By Pablo Aguilar
La Mar By Gaston Acurio Review
I know it isn’t fair to compare two figures of the culinary caliber of Chefs/ Restaurateurs, Alain Ducasse and Gaston Acurio. They are widely separated by an ocean of culinary history and hospitality idiosyncrasies. However, if this analogy is used as a point of reference to measure things up, I will attempt do it.
Unquestionably they both have earned the place they are today. On one French front: Chef Alain Ducasse and other great French chefs inherited their culinary heritage by default and have refined it. They have turned it into today’s modern French cuisine, kitchen and hospitality.
Today many cuisines have assimilated the so-called “mother of cuisines”, its techniques, and service disciplines into their own. Mr. Ducasse reflects his refined classic French culinary personality on his dishes and restaurants.
On the Peruvian front: besides the historic immigration to Peru throughout the 19th century of Spanish, Basque, African, Japanese, French, British, Italian, Sino Cantonese and French, these cultures produced a diverse culinary combination of four continents. Resulting in what’s today the vibrant and evolving modern Peruvian cuisine.
Mr. Acurio’s food reflects an innate historical fusion with an acquired modern and diverse refined style. Plenty to play with! Nowadays many cuisines are assimilating the so-called “Novo Andino” (New Andean) style, and its techniques into their own. Doing this in order to satisfy new market trends and needs. Peruvian cuisine has become one of the most important driving forces of Peru’s economic development, and also a great source of inspiration for Peruvian themed restaurants in in the U.S.
Mr. Gaston Acurio emerged as the Peruvian universal pioneer Chef who took the initiative at the right time, at the right place, along with other personalities in Peru. They have placed Peruvian gastronomy on the international map with a more educated sense about gastronomy, society, and a clearer culinary definition. He has positively created a culinary revolution. Now that Mr. Acurio has taken the lead in this growing and terrific culinary trend, our best hope is that he and his team are fully ready for the global challenge. As well as being motivated to fulfill his dream of opening 50 or 60 La Mar’s around the U.S., and offering modern Peruvian cuisine in a refined setting to compete with French-style, fine-dining restaurants.
When going the extra mile nothing is impossible, Chef Acurio. Yes, you broke the frontiers, and are already here in the U.S, and remain in Miami. That was a big step. But alas, Chef Acurio, do not forget that here in the U.S., your customer is first, second and third! Service is not only key, but will be your ticket to success. Details, details, details…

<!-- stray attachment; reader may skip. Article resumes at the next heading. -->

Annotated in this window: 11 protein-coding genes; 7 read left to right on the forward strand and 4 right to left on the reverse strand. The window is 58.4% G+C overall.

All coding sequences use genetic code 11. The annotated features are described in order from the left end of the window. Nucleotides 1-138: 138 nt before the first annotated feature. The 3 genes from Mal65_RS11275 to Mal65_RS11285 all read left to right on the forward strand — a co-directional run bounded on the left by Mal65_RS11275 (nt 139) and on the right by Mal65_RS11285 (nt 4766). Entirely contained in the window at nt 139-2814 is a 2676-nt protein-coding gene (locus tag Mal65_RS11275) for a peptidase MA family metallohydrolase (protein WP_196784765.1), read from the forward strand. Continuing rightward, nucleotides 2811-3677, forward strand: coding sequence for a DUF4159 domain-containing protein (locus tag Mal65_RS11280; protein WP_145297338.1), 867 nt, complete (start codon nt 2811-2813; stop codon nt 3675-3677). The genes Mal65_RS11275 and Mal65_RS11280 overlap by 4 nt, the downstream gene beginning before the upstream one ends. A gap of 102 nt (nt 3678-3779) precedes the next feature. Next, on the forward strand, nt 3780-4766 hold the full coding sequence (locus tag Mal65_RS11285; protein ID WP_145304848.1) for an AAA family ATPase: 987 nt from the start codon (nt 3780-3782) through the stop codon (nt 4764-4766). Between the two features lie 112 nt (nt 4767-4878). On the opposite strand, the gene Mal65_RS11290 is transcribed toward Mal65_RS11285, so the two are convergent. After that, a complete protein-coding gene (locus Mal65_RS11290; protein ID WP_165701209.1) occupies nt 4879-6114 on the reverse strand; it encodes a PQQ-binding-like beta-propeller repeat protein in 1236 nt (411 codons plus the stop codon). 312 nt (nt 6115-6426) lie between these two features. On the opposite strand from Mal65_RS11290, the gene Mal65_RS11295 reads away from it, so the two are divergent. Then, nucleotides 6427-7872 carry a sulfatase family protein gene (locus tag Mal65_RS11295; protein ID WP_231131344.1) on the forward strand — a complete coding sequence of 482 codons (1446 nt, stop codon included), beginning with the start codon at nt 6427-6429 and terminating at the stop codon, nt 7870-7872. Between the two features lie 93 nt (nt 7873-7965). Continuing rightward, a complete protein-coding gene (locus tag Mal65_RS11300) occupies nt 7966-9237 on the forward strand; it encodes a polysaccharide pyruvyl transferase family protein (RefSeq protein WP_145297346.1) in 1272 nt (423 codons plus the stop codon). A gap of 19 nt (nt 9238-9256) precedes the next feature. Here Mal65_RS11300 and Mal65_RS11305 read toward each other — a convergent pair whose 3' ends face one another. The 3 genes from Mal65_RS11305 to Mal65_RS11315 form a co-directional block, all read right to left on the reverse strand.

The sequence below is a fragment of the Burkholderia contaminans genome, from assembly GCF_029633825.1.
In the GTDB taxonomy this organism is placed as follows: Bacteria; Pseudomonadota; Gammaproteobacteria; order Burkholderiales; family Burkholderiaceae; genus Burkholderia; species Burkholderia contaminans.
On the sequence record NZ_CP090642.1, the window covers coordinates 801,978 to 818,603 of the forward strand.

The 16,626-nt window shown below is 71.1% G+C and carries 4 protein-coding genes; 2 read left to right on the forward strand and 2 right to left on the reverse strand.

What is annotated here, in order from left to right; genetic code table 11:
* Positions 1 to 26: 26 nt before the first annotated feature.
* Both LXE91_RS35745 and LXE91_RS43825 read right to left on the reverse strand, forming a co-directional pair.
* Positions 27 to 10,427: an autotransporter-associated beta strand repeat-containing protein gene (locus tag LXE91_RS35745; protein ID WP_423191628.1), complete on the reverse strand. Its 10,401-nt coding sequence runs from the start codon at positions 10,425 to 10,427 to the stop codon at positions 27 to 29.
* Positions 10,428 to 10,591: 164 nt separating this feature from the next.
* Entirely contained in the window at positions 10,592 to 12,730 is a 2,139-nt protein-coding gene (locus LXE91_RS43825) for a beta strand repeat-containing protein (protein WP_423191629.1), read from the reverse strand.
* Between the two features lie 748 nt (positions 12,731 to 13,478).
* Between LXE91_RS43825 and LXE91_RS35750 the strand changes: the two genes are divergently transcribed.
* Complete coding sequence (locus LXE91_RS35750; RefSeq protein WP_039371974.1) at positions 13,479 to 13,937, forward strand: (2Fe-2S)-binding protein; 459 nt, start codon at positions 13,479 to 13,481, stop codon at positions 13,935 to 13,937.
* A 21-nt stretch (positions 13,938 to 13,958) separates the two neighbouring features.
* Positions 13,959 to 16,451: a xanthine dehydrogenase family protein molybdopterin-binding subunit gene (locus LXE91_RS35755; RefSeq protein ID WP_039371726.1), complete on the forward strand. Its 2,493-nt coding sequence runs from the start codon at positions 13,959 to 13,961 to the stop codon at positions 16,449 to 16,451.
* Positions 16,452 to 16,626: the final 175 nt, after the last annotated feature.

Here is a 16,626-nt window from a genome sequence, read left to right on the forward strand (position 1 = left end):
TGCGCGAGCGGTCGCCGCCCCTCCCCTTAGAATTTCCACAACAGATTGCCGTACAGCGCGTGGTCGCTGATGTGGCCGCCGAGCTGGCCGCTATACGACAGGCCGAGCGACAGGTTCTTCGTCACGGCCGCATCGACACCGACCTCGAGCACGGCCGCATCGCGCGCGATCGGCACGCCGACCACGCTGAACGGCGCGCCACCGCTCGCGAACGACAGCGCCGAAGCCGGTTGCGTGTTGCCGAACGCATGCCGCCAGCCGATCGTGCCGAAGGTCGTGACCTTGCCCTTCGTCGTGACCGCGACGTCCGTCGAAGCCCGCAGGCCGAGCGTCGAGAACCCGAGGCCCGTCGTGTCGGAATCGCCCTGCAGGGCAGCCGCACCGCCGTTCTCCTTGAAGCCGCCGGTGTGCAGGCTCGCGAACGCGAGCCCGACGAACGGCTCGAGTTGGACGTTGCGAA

Nobody can take away what Chef Acurio has built in his own right; a total adventure and yes, the most unique legacy any world class Chef could possibly dream of. His legacy lives on in his restaurants, and dishes.
While they do have an interesting de rigueur wine list, I still believe they need to source more wines that are related to the Latin American restaurant theme. They have an amazing selection of Pisco sours on the cocktail list. I encourage you to have at least two while there. They are delicious!
Please enjoy your visit at this amazing gastronomic house, while fully savoring it!
La Mar Miami’s
500 Brickell Key Drive, Miami
Prices are a bit high but still within a competitive range. Remember it’s at the Mandarin Oriental but if you are adventurous, you will find great moderate priced combinations between appetizers and other main courses that when paying your bill it will make you feel you weren’t at the Mandarin Oriental Hotel.
AMBIANCE + DECOR
This exciting setting overlooking the Biscayne Bay and the classic Miami skyline, pairs this restaurant’s contemporary design at the super exclusive Mandarin Oriental Hotel, with blue sea tones and modern yet rustic wooden lines that reflect from the floors, chairs to the tables and staff colorful uniforms, a great tribute to the blue sea and food!!
Having pressure to serve an elegant yet multicultural fare with influences on American, Andean, Japanese and African fares at the Mandarin Oriental Hotel has led Chef Acurio and his team, including Peruvian born with Japanese roots: executive chef Diego Oka to create an extensive menu that could be sometimes overwhelming.
CEBICHE CLASSICO A MUST HAVE!!
Flooded in a traditional leche de tigre marinade, and accompanied by sweet potatoes and choclo/Peruvian corn. This Peruvian style cebiche is the cleanest, purest and simplest to the highest expression of all cebiches.
There are a few techniques to execute a good cebiche and Chef Oka knows them very well, plus he adds up his own style on this amazing cebiche, made with yellowtail snapper, mussels, shrimp, crispy calamari, and rocoto pepper leche de tigre. It’s a great appetizer to try again and again.
GRILLED SWEET BREADS
When looking at this dish I think of a classic or ancient ingredient that is usually served sautéed or stewed in small European towns in France or even Portugal! Then when tasting it, it took me directly to an array mix of delicious spicy flavors ranging from the Peruvian rocoto pepper to the herby and sour Argentinean Chimichurri. The sweet breads were grilled perfectly in unsalted butter that melted in my mouth.
To end your meal, have this Peruvian chocolate mousse, caramelized andes grains, and lucuma fruit bombs.
The selection of Piscos here is impressive and it reflects on its Pisco Peruvian Classics. I had the Piscojito a fabulous blend of citrus) Barsol qebranta, limejuice, savory (Pisco itself) and fruity refreshing flavors from fresh mint and passion fruit. One of the most natural flavored Pisco sours I have tasted…Fabulous.